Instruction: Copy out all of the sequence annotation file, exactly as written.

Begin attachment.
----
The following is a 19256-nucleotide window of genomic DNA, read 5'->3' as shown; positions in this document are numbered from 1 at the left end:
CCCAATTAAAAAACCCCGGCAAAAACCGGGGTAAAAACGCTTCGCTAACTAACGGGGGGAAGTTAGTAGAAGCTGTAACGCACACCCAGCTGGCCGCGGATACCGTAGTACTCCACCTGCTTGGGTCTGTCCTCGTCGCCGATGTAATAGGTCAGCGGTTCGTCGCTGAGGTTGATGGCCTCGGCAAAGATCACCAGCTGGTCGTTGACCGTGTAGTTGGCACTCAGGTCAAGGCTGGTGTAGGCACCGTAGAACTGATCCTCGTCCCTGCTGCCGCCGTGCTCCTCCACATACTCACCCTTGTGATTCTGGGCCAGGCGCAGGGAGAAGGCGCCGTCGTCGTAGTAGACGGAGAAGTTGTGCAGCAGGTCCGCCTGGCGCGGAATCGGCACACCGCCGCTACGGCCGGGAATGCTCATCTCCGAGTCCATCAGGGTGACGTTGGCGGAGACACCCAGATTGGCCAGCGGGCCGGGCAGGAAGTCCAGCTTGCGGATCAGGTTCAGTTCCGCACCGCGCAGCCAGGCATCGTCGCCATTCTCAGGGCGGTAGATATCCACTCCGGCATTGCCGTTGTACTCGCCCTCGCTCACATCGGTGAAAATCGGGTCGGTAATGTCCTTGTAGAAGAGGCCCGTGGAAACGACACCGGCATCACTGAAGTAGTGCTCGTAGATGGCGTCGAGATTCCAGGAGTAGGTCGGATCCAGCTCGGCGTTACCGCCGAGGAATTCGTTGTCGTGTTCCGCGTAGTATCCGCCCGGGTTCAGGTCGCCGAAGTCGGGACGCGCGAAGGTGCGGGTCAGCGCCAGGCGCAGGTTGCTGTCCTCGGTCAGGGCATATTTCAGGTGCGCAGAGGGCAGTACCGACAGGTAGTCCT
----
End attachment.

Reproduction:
The following is a 19256-nucleotide window of genomic DNA, read 5'->3' as shown; positions in this document are numbered from 1 at the left end:
CCCAATTAAAAAACCCCGGCAAAAACCGGGGTAAAAACGCTTCGCTAACTAACGGGGGGAAGTTAGTAGAAGCTGTAACGCACACCCAGCTGGCCGCGGATACCGTAGTACTCCACCTGCTTGGGTCTGTCCTCGTCGCCGATGTAATAGGTCAGCGGTTCGTCGCTGAGGTTGATGGCCTCGGCAAAGATCACCAGCTGGTCGTTGACCGTGTAGTTGGCACTCAGGTCAAGGCTGGTGTAGGCACCGTAGAACTGATCCTCGTCCCTGCTGCCGCCGTGCTCCTCCACATACTCACCCTTGTGATTCTGGGCCAGGCGCAGGGAGAAGGCGCCGTCGTCGTAGTAGACGGAGAAGTTGTGCAGCAGGTCCGCCTGGCGCGGAATCGGCACACCGCCGCTACGGCCGGGAATGCTCATCTCCGAGTCCATCAGGGTGACGTTGGCGGAGACACCCAGATTGGCCAGCGGGCCGGGCAGGAAGTCCAGCTTGCGGATCAGGTTCAGTTCCGCACCGCGCAGCCAGGCATCGTCGCCATTCTCAGGGCGGTAGATATCCACTCCGGCATTGCCGTTGTACTCGCCCTCGCTCACATCGGTGAAAATCGGGTCGGTAATGTCCTTGTAGAAGAGGCCCGTGGAAACGACACCGGCATCACTGAAGTAGTGCTCGTAGATGGCGTCGAGATTCCAGGAGTAGGTCGGATCCAGCTCGGCGTTACCGCCGAGGAATTCGTTGTCGTGTTCCGCGTAGTATCCGCCCGGGTTCAGGTCGCCGAAGTCGGGACGCGCGAAGGTGCGGGTCAGCGCCAGGCGCAGGTTGCTGTCCTCGGTCAGGGCATATTTCAGGTGCGCAGAGGGCAGTACCGACAGGTAGTCCT